• Set a target and show your progress: you need to show people that others are already donating. Plus, who'd be cruel enough to leave you dangling at 95% if you only had a fiver left to go? We saw donations to our podcasting fund flood in after we reached the half-way point, perhaps because our fans saw that the finish line was in sight and wanted to help us get there.
  • Be grateful! Always remember to say thank you - it's only polite!
Oh, and I'd love to hear about other people's experiences of crowdfunding, if they have any.

16 November 2010

Science and the arts: Geek Crafters

The Geek Revolution, it seems, is coming. We've been banging on about it at Geek Pop for ages, but now that it's actually happening and the likes of Jonathan Ross and Daniel Radcliffe are standing up for all things geeky and sciencey, it's a bit overwhelming.

Oh, everyone is a geek these days. You can't walk down the street without bumping into someone with thick-rimmed glasses and a side-parting.

So what now to stand out from the geek masses? To separate yourself from the students, the celebrities, the geek fashionistas? What now must the true geek do to demonstrate her devotion to the pursuit of nerdery? To show that she knows geekdom is not just a hairstyle or a cardigan fetish, but a way of life.

Er, well. For my part, I've bought a sewing machine.


Oooh, shiny, shiny...

Ahem. Right, so what's this got to do with geekery? Well, I have to admit that the reason I bought a sewing machine was to make my own curtains and cushion covers. A little nerdy in itself perhaps, but nothing out of the ordinary. In fact, I thought some arts and crafts would provide some light relief from all the hardcore science I have deal with on a daily basis.

Then I discovered THIS.

Okay, for those of you who can never be bothered to click on links, let's try that again. THIS.

Spoonflower.com Amazing. It's nothing to do with spoons, or flowers, but it is AWESOME. The idea is: you design your own (nerd) fabric, upload it, and then they digitally print it for you, post it to you, and you make cushion covers/tea towels/pants*/whatever out of it. Or if you're lazy like me, you just pay to use other people's nerd designs. Needless to say, everyone I know is getting tea towels for Christmas this year. I just have to decide whether to make them out of this:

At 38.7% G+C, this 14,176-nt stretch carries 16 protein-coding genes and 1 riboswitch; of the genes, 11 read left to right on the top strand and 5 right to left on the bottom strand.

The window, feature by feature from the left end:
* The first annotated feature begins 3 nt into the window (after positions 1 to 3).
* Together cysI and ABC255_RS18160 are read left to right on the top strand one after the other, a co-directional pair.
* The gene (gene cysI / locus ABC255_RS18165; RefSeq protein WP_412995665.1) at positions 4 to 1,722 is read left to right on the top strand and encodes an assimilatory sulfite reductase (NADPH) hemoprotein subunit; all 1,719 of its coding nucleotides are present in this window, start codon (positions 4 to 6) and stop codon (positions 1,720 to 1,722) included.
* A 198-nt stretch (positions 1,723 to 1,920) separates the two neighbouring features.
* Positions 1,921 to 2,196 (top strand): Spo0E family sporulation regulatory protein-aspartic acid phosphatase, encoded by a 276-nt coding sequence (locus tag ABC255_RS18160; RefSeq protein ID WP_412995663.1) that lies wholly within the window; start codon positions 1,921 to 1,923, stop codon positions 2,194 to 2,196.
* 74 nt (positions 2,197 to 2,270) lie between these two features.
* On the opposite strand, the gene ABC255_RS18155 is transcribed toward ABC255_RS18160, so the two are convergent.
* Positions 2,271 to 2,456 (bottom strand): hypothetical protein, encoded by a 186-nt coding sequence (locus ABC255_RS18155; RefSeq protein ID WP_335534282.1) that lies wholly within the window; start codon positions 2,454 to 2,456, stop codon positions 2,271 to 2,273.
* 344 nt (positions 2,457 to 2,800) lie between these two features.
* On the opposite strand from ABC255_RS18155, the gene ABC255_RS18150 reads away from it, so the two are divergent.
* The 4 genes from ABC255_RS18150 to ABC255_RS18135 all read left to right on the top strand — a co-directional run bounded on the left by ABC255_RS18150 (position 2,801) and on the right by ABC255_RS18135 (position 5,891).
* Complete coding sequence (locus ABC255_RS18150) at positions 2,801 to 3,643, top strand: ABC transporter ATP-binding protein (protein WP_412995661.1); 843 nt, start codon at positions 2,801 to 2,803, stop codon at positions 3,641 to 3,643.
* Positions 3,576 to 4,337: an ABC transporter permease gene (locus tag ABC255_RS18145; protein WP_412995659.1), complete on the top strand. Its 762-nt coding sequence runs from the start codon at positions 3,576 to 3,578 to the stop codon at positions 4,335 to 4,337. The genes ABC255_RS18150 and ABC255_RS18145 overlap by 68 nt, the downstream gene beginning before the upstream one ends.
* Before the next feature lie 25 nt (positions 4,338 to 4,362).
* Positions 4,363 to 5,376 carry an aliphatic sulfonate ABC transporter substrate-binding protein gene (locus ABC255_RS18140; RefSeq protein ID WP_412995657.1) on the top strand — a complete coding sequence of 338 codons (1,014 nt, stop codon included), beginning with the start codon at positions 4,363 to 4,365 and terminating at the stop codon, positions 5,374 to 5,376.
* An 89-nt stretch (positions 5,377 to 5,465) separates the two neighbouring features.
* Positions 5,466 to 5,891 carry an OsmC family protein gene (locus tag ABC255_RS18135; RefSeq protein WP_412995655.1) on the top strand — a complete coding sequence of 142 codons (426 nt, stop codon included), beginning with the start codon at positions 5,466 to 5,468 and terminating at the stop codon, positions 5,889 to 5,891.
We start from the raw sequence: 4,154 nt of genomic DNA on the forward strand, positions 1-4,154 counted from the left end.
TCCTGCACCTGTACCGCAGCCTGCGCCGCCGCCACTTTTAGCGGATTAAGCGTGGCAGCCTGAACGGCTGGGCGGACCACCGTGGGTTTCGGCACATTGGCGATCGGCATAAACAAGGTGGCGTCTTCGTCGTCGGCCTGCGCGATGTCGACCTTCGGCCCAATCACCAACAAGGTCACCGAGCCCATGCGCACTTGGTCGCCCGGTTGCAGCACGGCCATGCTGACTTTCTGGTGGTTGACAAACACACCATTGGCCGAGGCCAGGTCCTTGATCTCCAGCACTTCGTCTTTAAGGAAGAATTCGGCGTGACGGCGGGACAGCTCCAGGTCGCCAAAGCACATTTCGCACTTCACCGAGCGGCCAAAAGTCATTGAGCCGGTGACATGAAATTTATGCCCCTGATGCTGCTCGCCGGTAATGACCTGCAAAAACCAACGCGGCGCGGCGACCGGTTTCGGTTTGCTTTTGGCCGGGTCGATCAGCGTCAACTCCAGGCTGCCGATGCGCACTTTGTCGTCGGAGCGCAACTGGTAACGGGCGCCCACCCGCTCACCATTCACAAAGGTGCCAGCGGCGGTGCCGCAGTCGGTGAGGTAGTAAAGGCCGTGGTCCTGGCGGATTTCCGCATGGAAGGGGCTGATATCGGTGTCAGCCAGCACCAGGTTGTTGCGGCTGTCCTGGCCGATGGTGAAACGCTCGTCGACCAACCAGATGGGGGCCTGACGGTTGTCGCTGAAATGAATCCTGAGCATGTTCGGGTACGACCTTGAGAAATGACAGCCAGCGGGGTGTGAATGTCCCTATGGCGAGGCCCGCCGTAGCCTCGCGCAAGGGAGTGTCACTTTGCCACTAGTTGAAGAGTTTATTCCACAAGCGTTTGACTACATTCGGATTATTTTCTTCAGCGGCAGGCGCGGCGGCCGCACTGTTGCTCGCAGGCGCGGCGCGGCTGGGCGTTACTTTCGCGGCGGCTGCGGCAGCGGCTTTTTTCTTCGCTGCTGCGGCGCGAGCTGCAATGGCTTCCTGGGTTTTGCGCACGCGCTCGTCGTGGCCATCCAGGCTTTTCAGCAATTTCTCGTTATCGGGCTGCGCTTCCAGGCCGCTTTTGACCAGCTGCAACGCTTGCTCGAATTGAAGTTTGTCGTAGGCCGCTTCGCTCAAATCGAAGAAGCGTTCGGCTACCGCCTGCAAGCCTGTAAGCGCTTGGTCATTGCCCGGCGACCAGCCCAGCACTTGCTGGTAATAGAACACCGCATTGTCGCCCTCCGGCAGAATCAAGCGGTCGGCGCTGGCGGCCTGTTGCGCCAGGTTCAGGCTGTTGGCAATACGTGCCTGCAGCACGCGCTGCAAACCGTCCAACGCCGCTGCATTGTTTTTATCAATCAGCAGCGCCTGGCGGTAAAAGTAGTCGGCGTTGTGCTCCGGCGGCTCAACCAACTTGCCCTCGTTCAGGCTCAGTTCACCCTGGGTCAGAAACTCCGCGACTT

Or this:


And, well, I can't pretend I haven't considered this:


But what's struck me since I purchased my Singer is that the whole "geek craft" scene is huge. Perhaps it all started with those giant microbe plushies everyone was into a while back. Someone thought: I can make one of those. I'll just sew a couple of eyes onto a purple blob and hey presto! It's Epstein Barr! And lo, geek craft was born.

It's not just sewing though. A few years ago, I did an interview with a biologist/artist who was making and mailing out jewellery based on the structures of molecules. And if I've seen one science-themed cupcake, I've seen a hundred.



This is devotion to the cause indeed. Of course, some people - like the molecular jewellery lady - are actually making decent money out of their geek crafts. But most are just doing it for the hell of it. I like that level of dedication in a person. And it reeks of geek.

So perhaps this is what it takes these days to prove that you're not just a fleeting nerd. Maybe artistic expression of one's love for science/geekery is the ultimate demonstration of what it is to be a geek.

And P.S. I'm getting married in May. Any suggestions for geek items that I can craft from some of those Spoonflower fabrics? Bacteria bunting? Tardis chair ties? Yeah, I don't know what the point of chair ties is either, scratch that.

*Just for the Americans, I do mean "pants" (underwear) and not trousers, which aren't quite as silly.